Michigan community rebels against huge expansion, militarization of police
After acquiring some military hardware, one local Michigan police chief’s plan to also add more than 30 non-certified officers to the force has residents in Barry Township clamoring for an investigation – and, in some cases, his job.
According to the Detroit Free Press, the township’s police chief Victor Pierce is under fire for what some in the area characterize as increased use of force by law enforcement, as well as for a proposal that would add more officers than are necessary to keep track of a population of 3,900.
Pierce is looking to add 34 individuals to the police reserve force in Barry Township – a significant increase over the four full-time officers currently employed. What’s more, these reserve officers are no certified – the department has already been warned that the officers need training and only deployed for special events.
“They’re not from around here,” Tony Crosariol, a biochemist who moved to the area seeking a peaceful life, said to the Free Press. “These reserve officers are not our friends, they are not our neighbors, their kids don’t play sports with my kids.”
Plans to expand the reserve force so much come on top of the fact that the police department is in possession of two armored personnel carriers and two Humvees, which arrived in the area courtesy of the US Department of Defense.
The debate over police behavior as well as the reserve force gained momentum in May after local resident Jack Nadwornik was confronted by a trio of officers who claimed he resisted arrest. Nadwornik was caught urinating outside a bar that had closed down for the evening, and suffered broken hand and was kneed in the back by police before being taken to jail and charged with disorderly conduct and resisting arrest. Nadwornik and another witness said police claims about his behavior were not true.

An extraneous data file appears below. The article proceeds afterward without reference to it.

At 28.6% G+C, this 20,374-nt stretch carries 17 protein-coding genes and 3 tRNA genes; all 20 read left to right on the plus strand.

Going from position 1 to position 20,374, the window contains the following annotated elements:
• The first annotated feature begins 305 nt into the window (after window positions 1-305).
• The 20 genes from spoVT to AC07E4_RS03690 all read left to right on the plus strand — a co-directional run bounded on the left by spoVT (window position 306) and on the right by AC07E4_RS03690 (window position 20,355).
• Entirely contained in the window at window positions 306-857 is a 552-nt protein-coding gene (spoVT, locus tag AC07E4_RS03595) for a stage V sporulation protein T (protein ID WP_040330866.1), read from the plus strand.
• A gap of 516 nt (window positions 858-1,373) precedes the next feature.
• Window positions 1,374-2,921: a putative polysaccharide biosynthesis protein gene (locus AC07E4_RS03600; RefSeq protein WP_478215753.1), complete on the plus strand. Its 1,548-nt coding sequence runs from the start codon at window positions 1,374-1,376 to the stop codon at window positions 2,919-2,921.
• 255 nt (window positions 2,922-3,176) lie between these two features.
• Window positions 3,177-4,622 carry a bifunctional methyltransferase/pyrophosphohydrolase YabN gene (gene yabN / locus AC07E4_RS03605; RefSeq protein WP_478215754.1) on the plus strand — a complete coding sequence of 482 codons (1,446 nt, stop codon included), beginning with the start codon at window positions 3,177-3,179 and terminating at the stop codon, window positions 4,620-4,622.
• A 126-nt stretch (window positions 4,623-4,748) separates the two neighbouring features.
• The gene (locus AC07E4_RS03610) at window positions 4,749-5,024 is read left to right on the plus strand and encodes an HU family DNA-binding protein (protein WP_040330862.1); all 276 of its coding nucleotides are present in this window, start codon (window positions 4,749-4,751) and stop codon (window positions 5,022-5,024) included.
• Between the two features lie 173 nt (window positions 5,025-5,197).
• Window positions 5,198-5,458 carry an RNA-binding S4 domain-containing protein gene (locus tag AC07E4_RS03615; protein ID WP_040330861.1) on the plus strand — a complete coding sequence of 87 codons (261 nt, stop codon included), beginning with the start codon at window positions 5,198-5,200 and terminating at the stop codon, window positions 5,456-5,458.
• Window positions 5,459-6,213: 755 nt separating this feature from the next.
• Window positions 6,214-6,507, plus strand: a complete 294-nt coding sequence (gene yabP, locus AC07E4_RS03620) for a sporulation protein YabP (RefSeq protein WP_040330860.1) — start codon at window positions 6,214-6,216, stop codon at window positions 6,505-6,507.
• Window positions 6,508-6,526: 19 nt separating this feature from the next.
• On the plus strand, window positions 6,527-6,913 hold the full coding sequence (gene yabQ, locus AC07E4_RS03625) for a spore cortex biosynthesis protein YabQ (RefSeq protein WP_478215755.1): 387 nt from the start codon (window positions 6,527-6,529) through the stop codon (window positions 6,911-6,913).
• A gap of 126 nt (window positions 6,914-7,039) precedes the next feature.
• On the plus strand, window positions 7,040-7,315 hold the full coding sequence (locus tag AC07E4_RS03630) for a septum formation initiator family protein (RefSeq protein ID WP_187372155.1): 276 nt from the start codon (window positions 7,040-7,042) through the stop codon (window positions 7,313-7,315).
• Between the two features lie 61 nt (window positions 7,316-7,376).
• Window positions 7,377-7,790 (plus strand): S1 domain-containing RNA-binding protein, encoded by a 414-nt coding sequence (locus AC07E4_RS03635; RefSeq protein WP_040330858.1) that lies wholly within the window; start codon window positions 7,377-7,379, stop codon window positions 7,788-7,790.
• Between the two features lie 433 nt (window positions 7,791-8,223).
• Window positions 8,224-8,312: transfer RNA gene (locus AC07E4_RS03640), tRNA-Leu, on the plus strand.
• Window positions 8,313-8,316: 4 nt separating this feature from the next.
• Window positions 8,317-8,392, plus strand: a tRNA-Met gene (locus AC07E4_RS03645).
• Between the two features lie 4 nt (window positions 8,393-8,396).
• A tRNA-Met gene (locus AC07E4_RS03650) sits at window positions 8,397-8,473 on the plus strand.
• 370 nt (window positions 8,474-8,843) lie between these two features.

The incident has galvanized critics who say police are using unnecessary force, and that their behavior stems from Pierce’s aggressive attitude towards law enforcement’s role in the community. Many have called for him to be fired or resign, but he has defended his position by citing events like the Sandy Hook Elementary School shooting and threats of terrorism. He said he’s not trying to form “any kind of military machine or mind-set,” and that he’s simply looking to prevent tragedies from occurring in the future.
Despite the criticism, Pierce’s proposals have split the community, with some coming out in support of his plans and defending the police under his watch.
“I think Victor is doing a fine job,” said Delores Mohn, a retired schoolteacher who now works as a church secretary, to the Free Press. “He wants to do what’s right. Every citizen needs to know the laws, and if they are caught, they have to pay the price. I’m very grateful for them and have enormous respect for these officers.”
The situation in Barry Township isn’t the only example of local residents expressing concern over potentially aggressive police departments. As RT reported late last year, police in Salinas, California, came under intense scrutiny after acquiring a heavily armored military vehicle for its SWAT team. Designed for use in warzones like Iraq and Afghanistan, the truck is capable of surviving minefield explosions and rifle fire, leading many to wonder why it was being deployed in their city. Police Chief Kelly McMillin acknowledged concerns but insisted the vehicle would only be used to protect officers and enhance civilian safety.